DR. KOPLAN: Ultimately the valley--yeah, we do have. We've been learning a lot more about the postal service, and that there is cross linkage, obviously, with every post office in the country at some level, and every one of our homes and businesses. So we have been moving from place to place. You know, when we find a facility like Brentwood or Hamilton Township, in which these letters have passed through with [inaudible], that we then have moved out with the postal service to do testing as we move away from these sites. And we have information with, you know, some positives and many negatives for many of them around. 

The most extensive testing there has been in the Washington metropolitan area and in New Jersey.

CDC MODERATOR: Next question, please.

AT&T MODERATOR: And our next question will come from Seth Borenstein at Knight Ridder. Please go ahead.

QUESTION: Yes, Dr. Koplan, if you can revisit--does this cause you to revisit the whole LD-50, you know, the lethal doses of--for inhalation anthrax and does it--how does that relate to someone who's obviously got a compromised immune system at age 94? In other words, are people--should people with compromised immune systems be a little bit more nervous about their mail than other people, and are you going to do something to check to see if that 8000 to 10,000 range that you have been talking about in the past for inhalation anthrax, maybe that is wrong or maybe it is not for the general population and more aimed at younger people?

DR. KOPLAN: Seth, thank you. Let me reemphasize, we have used--we have mentioned in the past that the LD-50, the lethal dose 50 for anthrax spores was 8000 to 10,000 tested in macaque monkeys, not in people, and so we do not have adequate information on dose response for this disease, that it could be lower for some people and higher for other people. And the point you make about people with lowered immunity, could they be infected by a much lower dose, you know, is a very appropriate question and hypothesis. As in many other diseases, folks with lowered immunity may well be more susceptible. Does someone who is 94 years old have a less robust immune system than someone who's 35? Absolutely. And that may have played a role in this. We don't know. 

We would love to have good information on dose response, and I think some of the facts that probably go into this, and my colleagues Dr. Henderson and Dr. Fauci, may want to weigh in, but some of the factors that would go into this is, is all anthrax the same when it comes to the dose response, and I would suspect the answer is not, that it may depend on the physical properties as to how likely it is to infect someone at a lower dose, and also then the host plays a role in it as to what shape they're in for the receipt.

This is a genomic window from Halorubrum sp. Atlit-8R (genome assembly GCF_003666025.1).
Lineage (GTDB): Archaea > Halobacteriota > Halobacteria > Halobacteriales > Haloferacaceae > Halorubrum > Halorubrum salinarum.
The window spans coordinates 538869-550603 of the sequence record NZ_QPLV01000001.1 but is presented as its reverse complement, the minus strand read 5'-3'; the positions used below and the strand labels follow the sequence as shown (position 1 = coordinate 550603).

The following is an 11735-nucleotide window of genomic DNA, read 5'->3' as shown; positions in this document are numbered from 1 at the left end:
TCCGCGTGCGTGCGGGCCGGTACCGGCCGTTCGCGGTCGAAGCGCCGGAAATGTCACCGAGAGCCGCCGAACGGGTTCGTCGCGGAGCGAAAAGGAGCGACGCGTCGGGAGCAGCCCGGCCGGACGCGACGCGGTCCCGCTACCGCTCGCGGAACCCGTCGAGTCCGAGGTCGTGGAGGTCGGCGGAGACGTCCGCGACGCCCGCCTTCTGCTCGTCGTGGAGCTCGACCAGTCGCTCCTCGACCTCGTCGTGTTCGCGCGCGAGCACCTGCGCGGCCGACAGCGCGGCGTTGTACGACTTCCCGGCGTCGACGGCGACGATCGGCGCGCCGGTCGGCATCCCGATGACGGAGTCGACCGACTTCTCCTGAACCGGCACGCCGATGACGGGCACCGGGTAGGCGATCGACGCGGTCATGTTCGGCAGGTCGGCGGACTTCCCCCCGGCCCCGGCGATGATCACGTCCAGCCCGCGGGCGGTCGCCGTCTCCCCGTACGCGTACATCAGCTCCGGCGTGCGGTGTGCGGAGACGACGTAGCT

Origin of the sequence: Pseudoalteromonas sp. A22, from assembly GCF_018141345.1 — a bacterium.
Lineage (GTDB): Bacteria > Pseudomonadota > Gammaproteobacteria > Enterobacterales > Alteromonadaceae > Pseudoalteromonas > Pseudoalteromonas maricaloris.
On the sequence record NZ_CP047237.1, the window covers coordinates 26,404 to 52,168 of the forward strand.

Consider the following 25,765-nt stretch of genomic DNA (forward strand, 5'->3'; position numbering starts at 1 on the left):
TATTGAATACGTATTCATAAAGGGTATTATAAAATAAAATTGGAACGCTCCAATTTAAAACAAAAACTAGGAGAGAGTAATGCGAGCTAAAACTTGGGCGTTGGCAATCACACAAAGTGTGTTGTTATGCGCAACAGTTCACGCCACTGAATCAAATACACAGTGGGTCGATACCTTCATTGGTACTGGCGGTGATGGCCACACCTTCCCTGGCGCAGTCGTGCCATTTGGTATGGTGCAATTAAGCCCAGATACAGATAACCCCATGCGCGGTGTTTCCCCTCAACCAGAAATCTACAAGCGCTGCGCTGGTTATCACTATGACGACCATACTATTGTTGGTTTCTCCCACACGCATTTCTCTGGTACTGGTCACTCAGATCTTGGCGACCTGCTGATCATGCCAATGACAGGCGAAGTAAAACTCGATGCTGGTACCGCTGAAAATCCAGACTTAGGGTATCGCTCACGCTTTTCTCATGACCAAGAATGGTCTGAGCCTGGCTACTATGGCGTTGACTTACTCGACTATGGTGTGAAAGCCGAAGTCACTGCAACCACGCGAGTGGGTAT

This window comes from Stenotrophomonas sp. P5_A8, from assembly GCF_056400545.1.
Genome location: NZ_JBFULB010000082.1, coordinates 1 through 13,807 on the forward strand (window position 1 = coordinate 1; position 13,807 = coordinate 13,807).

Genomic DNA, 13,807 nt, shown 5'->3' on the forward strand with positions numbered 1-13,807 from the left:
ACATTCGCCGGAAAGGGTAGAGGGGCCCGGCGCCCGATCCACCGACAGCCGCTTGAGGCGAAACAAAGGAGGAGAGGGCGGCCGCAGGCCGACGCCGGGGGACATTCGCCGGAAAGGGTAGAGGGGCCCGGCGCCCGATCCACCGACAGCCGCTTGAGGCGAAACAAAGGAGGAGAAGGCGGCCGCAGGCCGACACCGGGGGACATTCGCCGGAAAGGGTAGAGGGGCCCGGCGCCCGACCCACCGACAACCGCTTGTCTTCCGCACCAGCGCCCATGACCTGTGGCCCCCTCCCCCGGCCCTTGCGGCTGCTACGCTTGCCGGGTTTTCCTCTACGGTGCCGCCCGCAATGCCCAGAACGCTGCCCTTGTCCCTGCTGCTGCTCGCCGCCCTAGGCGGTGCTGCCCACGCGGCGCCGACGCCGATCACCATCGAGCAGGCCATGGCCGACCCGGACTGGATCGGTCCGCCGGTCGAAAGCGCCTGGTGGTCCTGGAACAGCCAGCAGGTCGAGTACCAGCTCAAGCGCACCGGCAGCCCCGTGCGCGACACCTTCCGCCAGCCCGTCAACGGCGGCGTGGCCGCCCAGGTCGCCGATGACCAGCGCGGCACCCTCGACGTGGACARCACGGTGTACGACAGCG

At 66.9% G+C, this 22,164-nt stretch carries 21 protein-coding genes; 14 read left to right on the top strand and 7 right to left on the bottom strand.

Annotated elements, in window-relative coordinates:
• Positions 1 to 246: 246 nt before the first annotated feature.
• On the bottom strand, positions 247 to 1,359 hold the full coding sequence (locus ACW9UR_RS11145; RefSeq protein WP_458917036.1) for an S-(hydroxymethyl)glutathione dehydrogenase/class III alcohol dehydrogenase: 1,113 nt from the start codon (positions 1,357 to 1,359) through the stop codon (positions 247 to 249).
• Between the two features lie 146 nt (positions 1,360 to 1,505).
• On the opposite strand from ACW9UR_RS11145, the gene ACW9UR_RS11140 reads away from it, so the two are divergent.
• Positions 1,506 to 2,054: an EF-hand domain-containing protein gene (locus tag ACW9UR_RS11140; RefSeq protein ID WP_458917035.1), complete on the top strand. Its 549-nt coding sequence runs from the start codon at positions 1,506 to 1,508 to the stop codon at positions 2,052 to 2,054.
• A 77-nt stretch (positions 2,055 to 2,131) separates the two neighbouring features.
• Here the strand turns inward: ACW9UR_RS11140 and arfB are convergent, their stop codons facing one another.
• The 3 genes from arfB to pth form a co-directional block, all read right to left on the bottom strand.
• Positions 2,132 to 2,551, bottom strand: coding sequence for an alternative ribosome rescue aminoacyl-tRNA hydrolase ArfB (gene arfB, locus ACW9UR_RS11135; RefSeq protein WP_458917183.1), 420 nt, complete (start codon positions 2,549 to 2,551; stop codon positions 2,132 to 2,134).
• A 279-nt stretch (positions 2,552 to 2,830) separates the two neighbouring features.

Should people that--Tony is--Dr. Fauci is much closer to clinical care of patients with immune deficiencies and so I think he might be better to answer your question.

QUESTION: Follow-up here.

DR. FAUCI: You bring up a very good point that we've actually discussed, I think, repetitively over the last couple of weeks. The question that you asked Dr. Koplan, he answered quite appropriately. You've got to be careful when you talk about LD-50 because LD-50 means the dose was 50 percent of the animals in the study that were killed. But if you look at a bell-shaped curve of responses, that means that some monkeys had to take a lot more spores to get killed and others had to take much, much fewer. So if you're talking about an LD-10 or an LD-1, which would mean what is the dose that would kill only 1 percent, it is conceivable that you may get down to a very low number.

If you compound that with the hypothetical situation that you might have a combination of a fraction of the population would get infected from an inhalational exposure with much less spores, which is quite conceivable and biologically quite feasible, and that if you compound that with a--what we call a diminished host defenses or the diminished capability of the body to deal with whatever microbe you're talking about, and in this case a 94-year-old woman, those two things compounding each other could be one explanation of what you're talking about now.

I'm not saying that it is, but it certainly needs to be put on the table as a possibility, among others. And the others may be we still don't know how it happened. This could explain it, but we don't know for sure.

QUESTION: To follow up--

CDC MODERATOR: Next question, please, from the next reporter, please.

AT&T MODERATOR: Our next question will come from Kim Dixon at Bloomberg. Please go ahead.

QUESTION: Hi. What are officials advising people with weak immune systems and older people to do with their mail, with the very small percentage of people who may be at risk for cross-contamination. And also can you just clarify where the number 300 is coming from, where the estimate is coming from, and does it mean--is that all mail that was slated to go to Connecticut?

DR. KOPLAN: I think that 300 is based on the numbers of letters that went through a given sorter in some few seconds during the course of the sorting. So there's really nothing magical about that number. During the course of a couple of hours, I think tens of thousands of letters go through the sorter, and with the sorter agitating the air all the time, the neighboring sorters become just as prone, I think, to becoming contaminated, and so that limiting it to some finite or very small number of letters in this just doesn't work, I think, in terms of potential spread of a cross-contaminant.

Tony, do you want to address the immunologic deficiency point?

DR. FAUCI: I'm sorry, the question about the immunologic deficiency, I thought I just mentioned.

DR. KOPLAN: Oh, I'm sorry.